Project Labor Agreement Bill Clears Senate With Broad Support
The Senate approved a bill late Wednesday night giving municipalities the option to negotiate project labor agreements for public construction projects.
The permissive language, which allows labor unions to negotiate working conditions, was added to a bill allowing construction companies to both design and build highway projects.
PLAs are pre-hiring agreements that cover the terms and conditions of a construction project. Proponents of the agreements argue that they ensure work and safety standards and facilitate the timely completion of projects.
However, others say the agreements favor labor unions at the expense of non-union contractors.
The legislation comes four months after a Supreme Court decision allowed Electrical Contractors Inc., a non-union company, to sue the Hartford Board of Education. The contractor had won a bid and declined to sign a PLA to build two schools in Hartford.
The Supreme Court decision opened the door for future litigation against communities that called for project labor agreements. However, the bill the Senate passed puts into statute the option to require PLAs.
The bill was expected to be controversial with a debate lasting until Thursday morning, but even senators wary of project labor agreements seemed comfortable with the permissive nature of the bill. It passed 32-3 after around 90 minutes of debate.
Sen. Edith Prague, co-chairman of the Labor Committee, said the decision to require an agreement will be at the discretion of the community funding the project. Communities can decide to require a PLA if they determine the agreement will have direct or indirect economic benefits, she said.
“How many community people would be employed, how well the project would be handled, the issue of getting the project done on time so there will be no cost overruns,” she said. “Those are all benefits to the community.”
The bill received the support of two of the Senate’s conservative Republicans on the grounds that it permits PLAs but doesn’t require them. Sen. Len Suzio, R-Meriden, said his town was looking to build two high schools. He said PLAs have become a hot topic there.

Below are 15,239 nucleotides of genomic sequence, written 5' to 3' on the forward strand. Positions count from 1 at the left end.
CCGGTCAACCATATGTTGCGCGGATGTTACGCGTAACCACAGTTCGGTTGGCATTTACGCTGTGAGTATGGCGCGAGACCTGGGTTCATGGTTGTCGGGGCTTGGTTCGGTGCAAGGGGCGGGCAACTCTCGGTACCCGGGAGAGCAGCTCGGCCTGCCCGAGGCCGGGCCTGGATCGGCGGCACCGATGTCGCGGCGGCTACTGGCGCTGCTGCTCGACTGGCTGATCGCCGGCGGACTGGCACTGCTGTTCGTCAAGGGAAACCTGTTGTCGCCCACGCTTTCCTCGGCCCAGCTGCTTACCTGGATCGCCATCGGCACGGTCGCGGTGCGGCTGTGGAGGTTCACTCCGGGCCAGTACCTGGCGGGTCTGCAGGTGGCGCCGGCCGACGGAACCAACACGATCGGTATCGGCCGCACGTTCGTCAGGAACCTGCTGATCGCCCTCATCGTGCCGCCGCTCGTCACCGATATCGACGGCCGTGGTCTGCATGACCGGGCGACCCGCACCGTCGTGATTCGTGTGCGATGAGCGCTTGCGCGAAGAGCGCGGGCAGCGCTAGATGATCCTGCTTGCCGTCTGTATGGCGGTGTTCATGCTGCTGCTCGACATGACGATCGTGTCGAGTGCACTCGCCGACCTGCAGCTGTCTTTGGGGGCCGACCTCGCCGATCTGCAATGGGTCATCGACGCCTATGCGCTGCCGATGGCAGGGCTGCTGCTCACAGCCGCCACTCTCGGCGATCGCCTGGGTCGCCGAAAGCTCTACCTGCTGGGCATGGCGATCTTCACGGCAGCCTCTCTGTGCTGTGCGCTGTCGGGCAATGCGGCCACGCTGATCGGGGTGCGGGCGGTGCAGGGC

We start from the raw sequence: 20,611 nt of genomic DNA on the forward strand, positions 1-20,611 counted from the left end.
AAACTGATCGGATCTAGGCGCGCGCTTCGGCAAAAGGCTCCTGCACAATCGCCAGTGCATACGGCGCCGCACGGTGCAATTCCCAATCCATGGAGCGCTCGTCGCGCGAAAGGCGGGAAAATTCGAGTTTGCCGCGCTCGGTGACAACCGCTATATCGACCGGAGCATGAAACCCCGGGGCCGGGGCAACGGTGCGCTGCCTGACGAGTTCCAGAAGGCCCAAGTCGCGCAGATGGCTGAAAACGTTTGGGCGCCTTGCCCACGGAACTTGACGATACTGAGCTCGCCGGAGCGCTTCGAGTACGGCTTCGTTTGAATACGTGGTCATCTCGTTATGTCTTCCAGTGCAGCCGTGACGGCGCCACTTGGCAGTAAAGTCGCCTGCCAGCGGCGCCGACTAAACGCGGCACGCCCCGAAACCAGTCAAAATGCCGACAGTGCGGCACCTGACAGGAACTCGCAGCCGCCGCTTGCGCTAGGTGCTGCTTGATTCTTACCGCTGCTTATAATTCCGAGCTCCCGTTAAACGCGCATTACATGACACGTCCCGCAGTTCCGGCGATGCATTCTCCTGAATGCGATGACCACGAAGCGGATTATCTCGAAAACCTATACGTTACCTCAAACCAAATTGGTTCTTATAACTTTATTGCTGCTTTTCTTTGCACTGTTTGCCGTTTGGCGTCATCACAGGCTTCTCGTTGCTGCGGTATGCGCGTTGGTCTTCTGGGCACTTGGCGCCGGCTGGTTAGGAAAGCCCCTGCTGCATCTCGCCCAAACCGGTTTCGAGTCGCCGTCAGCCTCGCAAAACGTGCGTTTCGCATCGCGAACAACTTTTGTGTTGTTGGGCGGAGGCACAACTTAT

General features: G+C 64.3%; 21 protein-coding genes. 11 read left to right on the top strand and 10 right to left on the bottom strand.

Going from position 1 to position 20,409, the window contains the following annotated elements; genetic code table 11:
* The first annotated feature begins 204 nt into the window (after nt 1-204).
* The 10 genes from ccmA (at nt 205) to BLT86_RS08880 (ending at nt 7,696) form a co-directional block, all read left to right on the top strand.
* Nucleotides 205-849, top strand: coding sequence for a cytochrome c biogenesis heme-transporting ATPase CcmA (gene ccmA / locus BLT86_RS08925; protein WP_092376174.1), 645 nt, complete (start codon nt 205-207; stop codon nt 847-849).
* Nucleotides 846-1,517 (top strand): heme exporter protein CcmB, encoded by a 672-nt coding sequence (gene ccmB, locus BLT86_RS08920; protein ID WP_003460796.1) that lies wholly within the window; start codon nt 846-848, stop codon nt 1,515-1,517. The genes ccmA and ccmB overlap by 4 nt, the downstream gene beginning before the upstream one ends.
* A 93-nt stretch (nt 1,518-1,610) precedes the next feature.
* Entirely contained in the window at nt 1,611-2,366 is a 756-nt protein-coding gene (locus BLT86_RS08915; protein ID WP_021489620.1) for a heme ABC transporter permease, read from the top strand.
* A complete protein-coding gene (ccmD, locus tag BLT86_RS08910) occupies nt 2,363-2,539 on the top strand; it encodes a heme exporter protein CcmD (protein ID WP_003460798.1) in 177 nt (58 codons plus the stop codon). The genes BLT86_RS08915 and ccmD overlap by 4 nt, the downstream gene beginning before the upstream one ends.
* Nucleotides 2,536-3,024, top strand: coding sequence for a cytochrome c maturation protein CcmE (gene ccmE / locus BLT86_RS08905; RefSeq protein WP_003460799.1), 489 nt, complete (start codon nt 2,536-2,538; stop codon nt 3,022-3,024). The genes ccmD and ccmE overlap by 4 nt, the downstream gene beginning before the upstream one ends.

Suzio said he likes that the bill gives towns the ability to make decisions about their own projects.
“There’s nothing coercive about this legislation. It’s permissive,” he said.
Sen. Michael McLachlan, R-Danbury, said it’s a common perception that projects that use PLAs are more expensive than projects without them. However, the bill’s fiscal note doesn’t anticipate any financial impact because communities would already be required to pay prevailing wages for any project where a PLA might be used.
McLachlan said he was supportive of the bill because of the underlying design-build proposal.
“Design-build is a best practice of corporate America and has been for years,” McLachlan said, adding in most cases it’s the best way to get to the finish line on a construction project.
He was a little unsure about the project labor agreement portion of the bill, but supported it because towns would not be required to use them.
“That tells me that if that information that we’re assuming tonight is incorrect, then the PLA gets kicked aside in favor of other alternatives,” McLachlan said.
Jim Finley, executive director of the Connecticut Conference of Municipalities, said the bill gives municipalities the option of “determining” whether to use a PLA for any school construction project that’s more than $10 million. He said it’s problematic because it ties the determination to the size of the project and it’s unclear who in a town would be making the determination. He concluded it could lead to further litigation.
Gov. Dannel P. Malloy, a former mayor, said he’s been a supporter of PLAs.
“At a time when too many people in our state are still searching for gainful employment, project labor agreements ensure that we have the best trained workforce in place for our more important projects,” Malloy said in a statement.
But Lelah Campos, president of Associated Builders & Contractors of Connecticut Inc., said non-union contractors account for 80 percent of the construction trades in the state and she pointed out that 12 states have banned them. Campos further argued that PLAs increase the cost of any given project by at least 20 percent.
Malloy, who was aware of opposition to the bill from non-union contractors, said “this is not another unfunded government mandate.” And he lobbied for the legislation.
“All this bill does is give municipalities the option of entering into a project labor agreement if they choose to do so, without the added risk of costly litigation,” Malloy said. “It’s just a common sense measure, one that will ensure that the hardworking men and women in the building trades can find employment that will support their families.”
The bill now heads to the House.
Christine Stuart contributed to this report